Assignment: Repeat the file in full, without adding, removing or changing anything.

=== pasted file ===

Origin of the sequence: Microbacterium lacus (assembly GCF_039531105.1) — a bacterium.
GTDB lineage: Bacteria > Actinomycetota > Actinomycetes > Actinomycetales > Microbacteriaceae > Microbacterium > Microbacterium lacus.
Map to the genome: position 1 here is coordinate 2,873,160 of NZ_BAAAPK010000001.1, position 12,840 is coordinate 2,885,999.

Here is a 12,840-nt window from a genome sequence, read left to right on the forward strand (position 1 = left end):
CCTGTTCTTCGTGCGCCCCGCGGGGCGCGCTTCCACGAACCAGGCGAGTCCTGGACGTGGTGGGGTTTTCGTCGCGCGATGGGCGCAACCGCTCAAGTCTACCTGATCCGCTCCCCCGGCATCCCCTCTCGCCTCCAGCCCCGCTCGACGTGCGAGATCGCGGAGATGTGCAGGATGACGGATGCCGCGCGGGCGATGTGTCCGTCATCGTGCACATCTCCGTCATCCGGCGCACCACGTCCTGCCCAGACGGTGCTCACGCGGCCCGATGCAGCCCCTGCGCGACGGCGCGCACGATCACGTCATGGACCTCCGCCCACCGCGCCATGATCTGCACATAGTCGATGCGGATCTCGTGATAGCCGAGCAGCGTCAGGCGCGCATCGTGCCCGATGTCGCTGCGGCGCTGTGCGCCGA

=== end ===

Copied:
Origin of the sequence: Microbacterium lacus (assembly GCF_039531105.1) — a bacterium.
GTDB lineage: Bacteria > Actinomycetota > Actinomycetes > Actinomycetales > Microbacteriaceae > Microbacterium > Microbacterium lacus.
Map to the genome: position 1 here is coordinate 2,873,160 of NZ_BAAAPK010000001.1, position 12,840 is coordinate 2,885,999.

Here is a 12,840-nt window from a genome sequence, read left to right on the forward strand (position 1 = left end):
CCTGTTCTTCGTGCGCCCCGCGGGGCGCGCTTCCACGAACCAGGCGAGTCCTGGACGTGGTGGGGTTTTCGTCGCGCGATGGGCGCAACCGCTCAAGTCTACCTGATCCGCTCCCCCGGCATCCCCTCTCGCCTCCAGCCCCGCTCGACGTGCGAGATCGCGGAGATGTGCAGGATGACGGATGCCGCGCGGGCGATGTGTCCGTCATCGTGCACATCTCCGTCATCCGGCGCACCACGTCCTGCCCAGACGGTGCTCACGCGGCCCGATGCAGCCCCTGCGCGACGGCGCGCACGATCACGTCATGGACCTCCGCCCACCGCGCCATGATCTGCACATAGTCGATGCGGATCTCGTGATAGCCGAGCAGCGTCAGGCGCGCATCGTGCCCGATGTCGCTGCGGCGCTGTGCGCCGA